A recipe has no soul. You, as the cook, must bring soul to the recipeThomas Keller
This page is for the recipes collected on my travels which capture a moment, a meal, a friendship or otherwise make my heart sing. Some have been shared with me, others I’ve found and adapted. I’m not someone who weighs or measures anything and often I don’t have exactly the right things to hand and need to improvise. But in my experience when you use fresh locally sourced ingredients and add soul you can’t really go wrong!
Cooking requires confident guesswork and improvisation– experimentation and substitution, dealing with failure and uncertainty in a creative way.Paul Theroux
Ramen noodle soup – Lockdown2 means that I need to find new dishes to cook and eat without being able to travel. And whilst I love Japanese food it’s not something I have ever cooked. So when my daughter introduced me to her Vegan Japaneasy cookbook I thought I would give it a try, starting with the curry roux that forms the basis of so many Japanese dishes
Squash, red lentil and coconut dahl – I love dahl and this one makes use of my current abundance of squash and some delicious cavolo nero currently in season. The whole thing is cooked in coconut milk without using any oil at all so its both low fat and vegan
Homemade paneer with spiced garden vegetables – I adore paneer cheese in a curry dish but it’s impossible to get hold of in this part of Italy where, unlike the UK, there isn’t a long history of inward migration from India and Bangladesh. So this week between Zoom meetings I had a go at making my own!
Sinigang na hipon – the freshness of this simple sour broth, so typical of Filipino cuisine, allows the shrimps to be the star of the dish
Creamy chickpea, spinach and sweet potato curry – a quick and easy lunch or supper, entirely vegan with the emphasis on taste rather than heat
Roasted pumpkin, coconut and ginger soup – A Thai-inspired winter warmer made with locally grown organic pumpkin, perfect for a wet and windy day
Warm potato salad with feta and fava beans – The best way of cooking almost all vegetables is to roast them in the oven with a little olive oil. This dish with new potatoes, courgettes, fava beans, baked feta, garlic, lemon and fresh herbs brings out the sweetness of the vegetables and is one of my new favourite things to eat!
Torta rustica ai luvertin – During Spring it is an ancient tradition for the Piedmontese to forage for luvertin, which is the Piedmontese name for wild hop shoots. The luvertin shoots – also known as wild asparagus due to their shape – are usually cooked in a pan with butter or used to flavour a risotto, soup or frittata. I made mine into a simple flan with eggs, mushrooms and spinach for a quick and delicious lunch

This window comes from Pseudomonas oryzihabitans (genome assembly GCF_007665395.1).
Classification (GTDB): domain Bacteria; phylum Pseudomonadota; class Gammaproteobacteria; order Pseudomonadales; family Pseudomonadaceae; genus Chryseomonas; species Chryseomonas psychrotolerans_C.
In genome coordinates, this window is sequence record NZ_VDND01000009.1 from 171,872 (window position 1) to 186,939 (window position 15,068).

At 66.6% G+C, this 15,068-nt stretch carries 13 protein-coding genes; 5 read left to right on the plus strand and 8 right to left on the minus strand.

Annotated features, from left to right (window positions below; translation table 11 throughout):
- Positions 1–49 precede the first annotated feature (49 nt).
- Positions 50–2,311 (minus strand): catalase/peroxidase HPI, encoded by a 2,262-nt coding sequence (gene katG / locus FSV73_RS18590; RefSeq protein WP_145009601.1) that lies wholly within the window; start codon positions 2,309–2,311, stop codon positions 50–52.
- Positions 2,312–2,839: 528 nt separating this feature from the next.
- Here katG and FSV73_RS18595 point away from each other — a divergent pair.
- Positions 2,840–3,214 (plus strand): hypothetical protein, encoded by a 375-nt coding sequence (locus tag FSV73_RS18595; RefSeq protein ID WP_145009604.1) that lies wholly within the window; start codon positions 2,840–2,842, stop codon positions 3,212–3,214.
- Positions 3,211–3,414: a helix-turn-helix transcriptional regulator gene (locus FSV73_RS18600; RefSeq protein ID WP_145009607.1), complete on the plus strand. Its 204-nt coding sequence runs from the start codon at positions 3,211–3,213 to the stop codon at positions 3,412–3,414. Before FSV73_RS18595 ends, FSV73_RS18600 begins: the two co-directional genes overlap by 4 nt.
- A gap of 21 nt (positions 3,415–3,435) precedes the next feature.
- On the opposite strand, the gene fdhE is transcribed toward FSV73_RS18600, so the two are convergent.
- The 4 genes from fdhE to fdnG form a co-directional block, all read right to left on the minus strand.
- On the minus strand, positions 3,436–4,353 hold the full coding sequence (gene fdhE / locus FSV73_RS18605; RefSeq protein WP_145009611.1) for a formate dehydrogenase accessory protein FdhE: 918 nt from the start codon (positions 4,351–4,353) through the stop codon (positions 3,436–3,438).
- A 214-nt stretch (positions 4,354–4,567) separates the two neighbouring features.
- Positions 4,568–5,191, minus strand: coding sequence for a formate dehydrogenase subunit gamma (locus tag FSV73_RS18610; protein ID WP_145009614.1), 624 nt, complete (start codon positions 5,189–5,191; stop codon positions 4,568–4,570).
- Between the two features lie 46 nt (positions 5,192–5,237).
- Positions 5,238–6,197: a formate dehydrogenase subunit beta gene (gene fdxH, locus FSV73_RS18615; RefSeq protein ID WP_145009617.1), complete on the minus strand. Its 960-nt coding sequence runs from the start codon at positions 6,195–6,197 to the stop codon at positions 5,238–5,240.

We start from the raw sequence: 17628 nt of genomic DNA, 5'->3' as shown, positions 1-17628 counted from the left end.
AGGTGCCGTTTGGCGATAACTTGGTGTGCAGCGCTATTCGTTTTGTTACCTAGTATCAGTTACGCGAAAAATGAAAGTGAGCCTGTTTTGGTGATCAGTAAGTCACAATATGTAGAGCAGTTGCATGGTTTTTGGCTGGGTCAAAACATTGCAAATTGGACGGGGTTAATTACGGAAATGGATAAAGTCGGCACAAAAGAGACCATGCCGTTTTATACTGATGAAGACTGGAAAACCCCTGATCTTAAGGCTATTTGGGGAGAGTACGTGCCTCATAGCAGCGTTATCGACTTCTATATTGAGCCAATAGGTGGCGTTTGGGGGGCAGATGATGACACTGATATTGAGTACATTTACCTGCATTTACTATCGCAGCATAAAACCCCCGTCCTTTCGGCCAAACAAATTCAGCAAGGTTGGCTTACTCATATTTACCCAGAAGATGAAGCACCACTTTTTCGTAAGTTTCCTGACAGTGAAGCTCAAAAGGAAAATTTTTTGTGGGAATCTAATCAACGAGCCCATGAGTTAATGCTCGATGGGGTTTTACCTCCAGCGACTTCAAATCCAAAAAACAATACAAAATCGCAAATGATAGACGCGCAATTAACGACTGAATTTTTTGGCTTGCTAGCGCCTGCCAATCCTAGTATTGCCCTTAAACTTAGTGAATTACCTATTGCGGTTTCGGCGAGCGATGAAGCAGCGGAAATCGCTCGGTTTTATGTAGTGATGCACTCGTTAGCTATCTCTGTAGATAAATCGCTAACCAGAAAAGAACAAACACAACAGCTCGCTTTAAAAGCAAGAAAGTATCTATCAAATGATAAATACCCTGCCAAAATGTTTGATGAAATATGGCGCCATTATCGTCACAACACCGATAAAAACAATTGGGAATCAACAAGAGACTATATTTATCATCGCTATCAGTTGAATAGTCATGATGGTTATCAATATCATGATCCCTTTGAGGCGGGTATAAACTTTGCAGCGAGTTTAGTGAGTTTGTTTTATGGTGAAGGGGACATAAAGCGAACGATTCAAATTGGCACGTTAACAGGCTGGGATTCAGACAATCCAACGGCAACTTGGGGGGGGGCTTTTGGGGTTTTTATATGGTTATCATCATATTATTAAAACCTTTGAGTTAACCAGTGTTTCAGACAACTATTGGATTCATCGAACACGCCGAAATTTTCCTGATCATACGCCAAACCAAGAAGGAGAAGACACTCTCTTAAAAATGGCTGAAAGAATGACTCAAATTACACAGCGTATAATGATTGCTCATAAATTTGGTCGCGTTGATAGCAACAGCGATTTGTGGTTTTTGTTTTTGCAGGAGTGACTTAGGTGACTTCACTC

Soft choc chip cookies – I haven’t seen my grandson Rex for more than six months but our ‘cooking with nonna’ sessions are a joy. Today we made soft, gooey choc chip cookies, perfect with a long distance cup of tea!
Torta Pasqualina – This is not actually a cake but a savoury pie from Liguria traditionally made at Easter time made with layers of thinly rolled pasta brisee and filled with a rich mixture of ricotta and spinach flavoured with fresh marjoram and nutmeg. The addition of whole eggs which bake in the oven creates a wonderful effect when you cut the pie open
Baccala, chickpea and tomato stew – I finally bought some baccalà and made it into a delicious tomato stew with chickpeas, potatoes, olives and capers, hearty flavours for a cold evening in early Spring
Cottage pie – The ultimate British comfort food. This dish, like all my recipes, is a veggie version made with onion, celery, carrots and brown lentils cooked in a rich tomato sauce with stock and gravy granules and topped with a creamy potato and sweet potato mash
Lentil and mushroom cannelloni – My first ese ne tekrema online cooking experience with friends from the UK and Portugal making fresh pasta with a rich vegetarian ragu of lentils, mushrooms and tomatoes topped with a creamy cheesy pesto sauce
Leek, cheese and potato pie – Pies are something of a staple food in the UK and come in very many different forms with a huge variety of fillings. Whilst pies can be eaten all year round they really come into their own during the winter when they are generally served with roast vegetables or chips. This vegetarian version of a traditional British chicken and leek pie can be made with flaky or shortcrust pastry
Roasted sprouts with chestnuts and maple syrup – Never, ever boil Brussels sprouts, the trick is to roast them in butter adding chestnuts and maple syrup or honey for extra sweetness. Perfect for Christmas lunch but also delicious at any time they are in season
Roast stuffed pumpkin – I often make roasted pumpkin soup and my squash, red lentil and coconut dahl is a favourite with family and friends but this time I thought I’d try making a stuffed pumpkin as a centrepiece for a vegetarian Christmas dinner